PRINT February 1971

Cubism in Los Angeles

NOT LONG AGO I WAS involved in a discussion of Marx’s essay on “The Civil War in France” in which one of the participants expressed his dissatisfaction with Marx’s account—given Marxist theory. Because in the light of a Marxist economic analysis there is no reason on the face of it why those events (the war of 1870) should have given rise to that outcome (the Paris Commune). This sense, that between a theory which is supposed to account for the structure of a given occurrence, and the actual constellation of detail which makes up that occurrence, there lies a disturbing opacity, nags at any writer of history who wants to analyze as well as record events. And for the art historian concerned with 20th-century painting, the phenomenon of Cubism offers just this kind of resistance to explanation.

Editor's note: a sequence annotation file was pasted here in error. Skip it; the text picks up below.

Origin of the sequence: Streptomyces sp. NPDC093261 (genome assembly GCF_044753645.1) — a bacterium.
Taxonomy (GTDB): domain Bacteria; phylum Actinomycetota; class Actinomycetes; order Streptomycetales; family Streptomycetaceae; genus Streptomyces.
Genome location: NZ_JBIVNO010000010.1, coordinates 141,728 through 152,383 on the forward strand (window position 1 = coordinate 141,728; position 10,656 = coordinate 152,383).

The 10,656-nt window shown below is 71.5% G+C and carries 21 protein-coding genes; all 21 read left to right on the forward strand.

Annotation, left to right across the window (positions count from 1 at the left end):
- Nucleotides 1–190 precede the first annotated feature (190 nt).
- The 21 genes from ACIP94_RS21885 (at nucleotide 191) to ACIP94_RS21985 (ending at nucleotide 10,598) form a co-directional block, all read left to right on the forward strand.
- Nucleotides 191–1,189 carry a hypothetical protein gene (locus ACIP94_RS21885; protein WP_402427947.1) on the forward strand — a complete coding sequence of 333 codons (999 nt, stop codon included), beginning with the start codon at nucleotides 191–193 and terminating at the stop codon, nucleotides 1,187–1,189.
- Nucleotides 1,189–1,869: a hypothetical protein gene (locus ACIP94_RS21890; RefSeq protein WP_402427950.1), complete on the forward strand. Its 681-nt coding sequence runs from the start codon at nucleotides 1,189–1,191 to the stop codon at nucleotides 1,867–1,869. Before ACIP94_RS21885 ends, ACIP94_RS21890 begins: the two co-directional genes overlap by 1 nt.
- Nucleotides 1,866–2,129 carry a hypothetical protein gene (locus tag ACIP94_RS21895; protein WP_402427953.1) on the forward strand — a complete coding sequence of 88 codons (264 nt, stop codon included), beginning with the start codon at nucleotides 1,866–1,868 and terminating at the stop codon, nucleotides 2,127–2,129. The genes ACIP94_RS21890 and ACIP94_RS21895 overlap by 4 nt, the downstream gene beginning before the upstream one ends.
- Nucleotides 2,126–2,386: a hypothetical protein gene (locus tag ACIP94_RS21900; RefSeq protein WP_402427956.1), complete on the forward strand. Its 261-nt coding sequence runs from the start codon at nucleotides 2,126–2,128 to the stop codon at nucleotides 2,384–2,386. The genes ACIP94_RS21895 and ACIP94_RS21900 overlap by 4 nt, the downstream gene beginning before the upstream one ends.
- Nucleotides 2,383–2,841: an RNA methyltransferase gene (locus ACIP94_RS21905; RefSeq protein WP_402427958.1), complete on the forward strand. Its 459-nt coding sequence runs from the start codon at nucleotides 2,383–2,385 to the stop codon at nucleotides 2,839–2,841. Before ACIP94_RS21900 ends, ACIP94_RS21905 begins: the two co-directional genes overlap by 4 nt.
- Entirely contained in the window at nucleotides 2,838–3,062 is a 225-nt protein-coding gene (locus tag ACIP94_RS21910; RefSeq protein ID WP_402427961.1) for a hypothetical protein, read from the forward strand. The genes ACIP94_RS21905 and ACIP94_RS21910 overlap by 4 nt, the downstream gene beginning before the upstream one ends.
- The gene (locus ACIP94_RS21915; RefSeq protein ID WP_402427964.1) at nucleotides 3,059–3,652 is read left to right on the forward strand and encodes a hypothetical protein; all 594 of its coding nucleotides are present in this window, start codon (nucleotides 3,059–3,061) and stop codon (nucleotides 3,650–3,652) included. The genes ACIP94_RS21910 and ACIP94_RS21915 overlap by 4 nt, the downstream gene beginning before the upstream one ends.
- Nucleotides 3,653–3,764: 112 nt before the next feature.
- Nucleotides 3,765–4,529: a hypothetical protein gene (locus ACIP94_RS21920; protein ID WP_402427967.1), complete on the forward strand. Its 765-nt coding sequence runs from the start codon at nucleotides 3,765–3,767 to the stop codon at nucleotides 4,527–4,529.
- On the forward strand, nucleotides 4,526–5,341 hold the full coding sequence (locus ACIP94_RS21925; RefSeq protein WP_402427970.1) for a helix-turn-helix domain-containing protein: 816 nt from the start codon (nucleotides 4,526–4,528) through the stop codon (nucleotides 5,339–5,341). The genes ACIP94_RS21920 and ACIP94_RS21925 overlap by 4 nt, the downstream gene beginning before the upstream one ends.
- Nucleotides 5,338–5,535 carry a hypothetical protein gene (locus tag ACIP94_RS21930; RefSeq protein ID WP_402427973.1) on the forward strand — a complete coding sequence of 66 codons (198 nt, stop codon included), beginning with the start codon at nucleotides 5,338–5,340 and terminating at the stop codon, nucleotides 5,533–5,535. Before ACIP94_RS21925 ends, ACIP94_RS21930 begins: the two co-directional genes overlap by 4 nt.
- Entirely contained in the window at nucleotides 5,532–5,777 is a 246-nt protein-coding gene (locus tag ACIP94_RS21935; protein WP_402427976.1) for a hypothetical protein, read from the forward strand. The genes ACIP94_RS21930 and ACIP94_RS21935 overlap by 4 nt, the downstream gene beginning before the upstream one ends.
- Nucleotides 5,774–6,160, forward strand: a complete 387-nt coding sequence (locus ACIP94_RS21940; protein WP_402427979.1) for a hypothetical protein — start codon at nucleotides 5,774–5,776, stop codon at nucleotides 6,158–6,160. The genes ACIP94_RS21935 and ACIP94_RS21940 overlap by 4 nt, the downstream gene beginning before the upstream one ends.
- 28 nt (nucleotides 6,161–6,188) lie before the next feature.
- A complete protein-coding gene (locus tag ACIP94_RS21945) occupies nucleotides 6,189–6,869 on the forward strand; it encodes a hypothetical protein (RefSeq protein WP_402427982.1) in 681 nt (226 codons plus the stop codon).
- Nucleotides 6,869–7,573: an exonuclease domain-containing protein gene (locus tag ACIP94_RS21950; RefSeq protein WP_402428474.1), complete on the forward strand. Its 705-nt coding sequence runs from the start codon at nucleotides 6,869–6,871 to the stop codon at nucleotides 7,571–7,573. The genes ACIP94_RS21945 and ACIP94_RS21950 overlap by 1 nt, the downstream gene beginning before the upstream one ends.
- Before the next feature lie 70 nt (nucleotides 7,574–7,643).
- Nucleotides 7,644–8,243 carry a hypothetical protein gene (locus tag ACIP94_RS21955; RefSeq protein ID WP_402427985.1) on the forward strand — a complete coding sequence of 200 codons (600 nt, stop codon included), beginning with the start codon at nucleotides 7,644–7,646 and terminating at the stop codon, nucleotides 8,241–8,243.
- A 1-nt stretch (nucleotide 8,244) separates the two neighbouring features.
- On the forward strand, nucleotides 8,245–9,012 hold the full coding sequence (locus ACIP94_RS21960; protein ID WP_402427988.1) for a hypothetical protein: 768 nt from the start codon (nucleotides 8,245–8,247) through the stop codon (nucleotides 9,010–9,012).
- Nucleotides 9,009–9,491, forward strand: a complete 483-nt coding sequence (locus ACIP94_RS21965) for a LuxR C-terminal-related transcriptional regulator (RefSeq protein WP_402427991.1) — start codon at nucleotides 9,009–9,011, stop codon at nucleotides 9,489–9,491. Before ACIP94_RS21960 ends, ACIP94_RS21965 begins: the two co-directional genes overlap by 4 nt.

The Cubists, we are told, were intent on representing the fullness of the free-standing, volumetric

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